San Francisco, CA – San Francisco law enforcement officers and firefighters have refused to participate in this year’s Pride Parade unless event organizers agree to let police march in their uniforms.
“I would really like San Francisco Pride to embrace the values of San Francisco, the values of radical inclusion,” San Francisco Police Department (SFPD) Officers Pride Alliance Officer Kathryn Winters told KGO.
“We want to be able to show the members of our community that there are people just like you who put on these uniforms every day and are out there to support, help, and protect you,” Officer Winters said.
She noted that the SFPD’s LGBTQ+ officers have played a major role in driving “reform, improvements, and diversity measures within the department,” and that those actions “have made policing better,” KGO reported.
“The San Francisco Pride Committee has asked the LGBTQ+ peace officers to go back in the closet,” the SFPD Officers Pride Alliance said in a May 23 press release, according to KRON. “This is its own form of prejudice and further erodes the tenuous relationship between peace officers and the communities we keep safe.”
“This decision ignored the history and accomplishments of LGBTQ+ peace officers, who made the SFPD and the SFSO more inclusive through their bravery and visibility,” the group added. “These officers have saved lives, made the city safer, and helped establish that in San Francisco, a member of the LGBTQ+ peace officer could serve the city in uniform with pride.”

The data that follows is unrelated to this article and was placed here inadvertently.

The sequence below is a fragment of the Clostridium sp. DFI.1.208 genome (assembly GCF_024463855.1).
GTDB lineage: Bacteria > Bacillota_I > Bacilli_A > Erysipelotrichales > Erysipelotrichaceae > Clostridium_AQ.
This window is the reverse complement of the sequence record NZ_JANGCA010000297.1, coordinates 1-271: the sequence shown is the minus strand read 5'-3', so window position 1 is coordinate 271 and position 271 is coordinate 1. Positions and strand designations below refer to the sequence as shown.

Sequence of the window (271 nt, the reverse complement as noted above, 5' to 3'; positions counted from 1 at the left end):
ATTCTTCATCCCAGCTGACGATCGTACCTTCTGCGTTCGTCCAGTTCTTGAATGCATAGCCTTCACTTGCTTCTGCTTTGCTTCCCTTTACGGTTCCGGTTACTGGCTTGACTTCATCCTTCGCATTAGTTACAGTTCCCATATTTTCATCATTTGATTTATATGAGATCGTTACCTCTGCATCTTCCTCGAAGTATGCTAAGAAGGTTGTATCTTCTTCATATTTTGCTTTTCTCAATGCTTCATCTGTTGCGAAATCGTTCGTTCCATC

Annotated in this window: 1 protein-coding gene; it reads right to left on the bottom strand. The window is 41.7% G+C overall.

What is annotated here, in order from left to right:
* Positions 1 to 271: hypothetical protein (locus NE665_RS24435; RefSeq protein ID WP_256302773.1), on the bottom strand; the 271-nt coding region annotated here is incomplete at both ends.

San Francisco Fire Department (SFFD) Spokesperson Jonathan Baxter said department members won’t be participating in this year’s parade as a show of solidarity with local law enforcement.
“We need to allow the public to see that our uniformed law enforcement officers are good, they do reflect our community,” Baxter told KGO.
San Francisco Pride Executive Director Suzanne Ford claimed police are welcome to join in the June 26 parade, but that they won’t be allowed to do so in uniform because it could offend members of the LGBTQ+ community, especially people of color.
“They can march in matching t-shirts that say SF police, or SF County Sheriff’s Department, that’s fine, but no full uniform,” Ford told KGO.
Ford said the decision to eliminate uniformed officers from the event began in 2019, when demonstrators blocked off the parade route in protest of police.
“We were just trying to deescalate with them,” Ford told KGO. “There was unrest and the police came in and made arrests, and a couple of members of our community were injured.”
“For some members of our community, the presence of the police in the parade is difficult for them given their history with the police department so we want to honor and make sure we protect and make people feel safe,” she added.
The San Francisco Office of Police Accountability dismissed the excessive force allegations levied against the department after the 2019 protest, saying there was insufficient evidence to support police did anything wrong during that incident, KRON reported.